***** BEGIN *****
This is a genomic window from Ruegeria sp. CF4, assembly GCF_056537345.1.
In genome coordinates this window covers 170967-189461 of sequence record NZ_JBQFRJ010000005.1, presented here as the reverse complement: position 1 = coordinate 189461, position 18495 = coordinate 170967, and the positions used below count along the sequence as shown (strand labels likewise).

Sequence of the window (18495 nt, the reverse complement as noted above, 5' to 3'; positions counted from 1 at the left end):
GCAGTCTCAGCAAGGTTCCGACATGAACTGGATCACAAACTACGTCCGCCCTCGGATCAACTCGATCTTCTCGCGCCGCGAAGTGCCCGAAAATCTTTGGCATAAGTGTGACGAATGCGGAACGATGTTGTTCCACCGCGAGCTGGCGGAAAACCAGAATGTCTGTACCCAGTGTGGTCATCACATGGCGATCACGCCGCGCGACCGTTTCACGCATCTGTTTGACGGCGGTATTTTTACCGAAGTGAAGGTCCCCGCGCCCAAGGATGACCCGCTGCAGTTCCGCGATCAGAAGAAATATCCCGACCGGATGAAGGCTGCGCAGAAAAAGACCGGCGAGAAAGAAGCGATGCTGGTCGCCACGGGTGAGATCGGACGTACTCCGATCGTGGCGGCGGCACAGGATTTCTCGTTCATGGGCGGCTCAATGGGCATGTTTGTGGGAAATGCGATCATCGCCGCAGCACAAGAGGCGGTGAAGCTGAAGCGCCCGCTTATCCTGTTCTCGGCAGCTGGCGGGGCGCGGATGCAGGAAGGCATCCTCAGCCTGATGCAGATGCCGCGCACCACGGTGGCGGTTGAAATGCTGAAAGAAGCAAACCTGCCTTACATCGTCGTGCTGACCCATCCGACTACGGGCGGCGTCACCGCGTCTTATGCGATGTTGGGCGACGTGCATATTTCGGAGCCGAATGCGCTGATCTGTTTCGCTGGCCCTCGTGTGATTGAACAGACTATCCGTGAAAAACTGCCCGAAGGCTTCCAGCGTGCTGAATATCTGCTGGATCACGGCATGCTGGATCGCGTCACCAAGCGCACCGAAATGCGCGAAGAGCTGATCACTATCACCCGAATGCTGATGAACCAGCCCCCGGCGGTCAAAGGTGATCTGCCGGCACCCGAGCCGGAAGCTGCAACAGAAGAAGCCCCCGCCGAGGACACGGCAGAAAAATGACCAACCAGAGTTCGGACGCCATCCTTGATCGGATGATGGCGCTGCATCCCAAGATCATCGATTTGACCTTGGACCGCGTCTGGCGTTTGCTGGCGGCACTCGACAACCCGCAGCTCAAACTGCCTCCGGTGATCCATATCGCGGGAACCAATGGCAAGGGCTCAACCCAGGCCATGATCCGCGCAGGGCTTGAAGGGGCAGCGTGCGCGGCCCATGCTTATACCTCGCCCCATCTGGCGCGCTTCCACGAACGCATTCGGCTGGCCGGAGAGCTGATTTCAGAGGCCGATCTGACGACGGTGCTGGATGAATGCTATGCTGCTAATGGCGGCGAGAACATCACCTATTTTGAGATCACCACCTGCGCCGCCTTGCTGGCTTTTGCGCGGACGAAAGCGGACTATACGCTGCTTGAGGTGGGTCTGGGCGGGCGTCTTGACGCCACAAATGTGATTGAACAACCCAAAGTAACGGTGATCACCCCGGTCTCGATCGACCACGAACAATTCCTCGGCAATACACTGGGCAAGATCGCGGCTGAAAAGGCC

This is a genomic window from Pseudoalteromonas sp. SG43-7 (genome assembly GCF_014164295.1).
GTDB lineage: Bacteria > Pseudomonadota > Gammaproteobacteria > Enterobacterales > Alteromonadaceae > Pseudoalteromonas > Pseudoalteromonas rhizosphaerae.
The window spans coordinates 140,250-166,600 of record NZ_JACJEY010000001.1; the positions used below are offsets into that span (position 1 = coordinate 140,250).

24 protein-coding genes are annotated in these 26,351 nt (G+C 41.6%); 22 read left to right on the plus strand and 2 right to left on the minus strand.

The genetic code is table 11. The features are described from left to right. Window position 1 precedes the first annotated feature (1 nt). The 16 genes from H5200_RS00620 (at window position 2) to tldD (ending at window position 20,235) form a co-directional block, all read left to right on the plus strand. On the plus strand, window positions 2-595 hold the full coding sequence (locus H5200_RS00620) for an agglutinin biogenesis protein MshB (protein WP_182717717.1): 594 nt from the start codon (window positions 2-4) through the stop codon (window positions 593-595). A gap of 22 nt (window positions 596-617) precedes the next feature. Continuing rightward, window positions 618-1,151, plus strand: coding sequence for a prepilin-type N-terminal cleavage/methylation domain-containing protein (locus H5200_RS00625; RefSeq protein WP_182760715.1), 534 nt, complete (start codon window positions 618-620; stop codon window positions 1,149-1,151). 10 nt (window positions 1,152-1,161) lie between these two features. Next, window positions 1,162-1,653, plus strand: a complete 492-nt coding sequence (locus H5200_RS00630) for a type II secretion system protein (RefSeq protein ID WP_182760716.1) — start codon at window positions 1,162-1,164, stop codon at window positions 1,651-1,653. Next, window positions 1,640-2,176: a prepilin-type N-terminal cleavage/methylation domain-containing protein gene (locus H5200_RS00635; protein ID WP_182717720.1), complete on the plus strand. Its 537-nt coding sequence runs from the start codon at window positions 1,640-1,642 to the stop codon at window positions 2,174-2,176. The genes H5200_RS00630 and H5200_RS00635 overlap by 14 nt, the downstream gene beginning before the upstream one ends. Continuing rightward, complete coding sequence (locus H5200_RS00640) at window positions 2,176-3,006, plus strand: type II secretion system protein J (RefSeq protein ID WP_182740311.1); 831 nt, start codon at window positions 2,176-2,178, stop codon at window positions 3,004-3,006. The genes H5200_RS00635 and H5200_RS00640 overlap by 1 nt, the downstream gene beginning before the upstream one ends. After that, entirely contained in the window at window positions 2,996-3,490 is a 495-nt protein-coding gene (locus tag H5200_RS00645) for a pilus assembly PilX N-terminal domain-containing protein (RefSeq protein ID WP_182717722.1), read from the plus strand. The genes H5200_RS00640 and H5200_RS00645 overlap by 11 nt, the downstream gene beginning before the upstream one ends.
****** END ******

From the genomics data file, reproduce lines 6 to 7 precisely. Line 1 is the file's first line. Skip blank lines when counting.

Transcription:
GTDB lineage: Bacteria > Pseudomonadota > Gammaproteobacteria > Enterobacterales > Alteromonadaceae > Pseudoalteromonas > Pseudoalteromonas rhizosphaerae.
The window spans coordinates 140,250-166,600 of record NZ_JACJEY010000001.1; the positions used below are offsets into that span (position 1 = coordinate 140,250).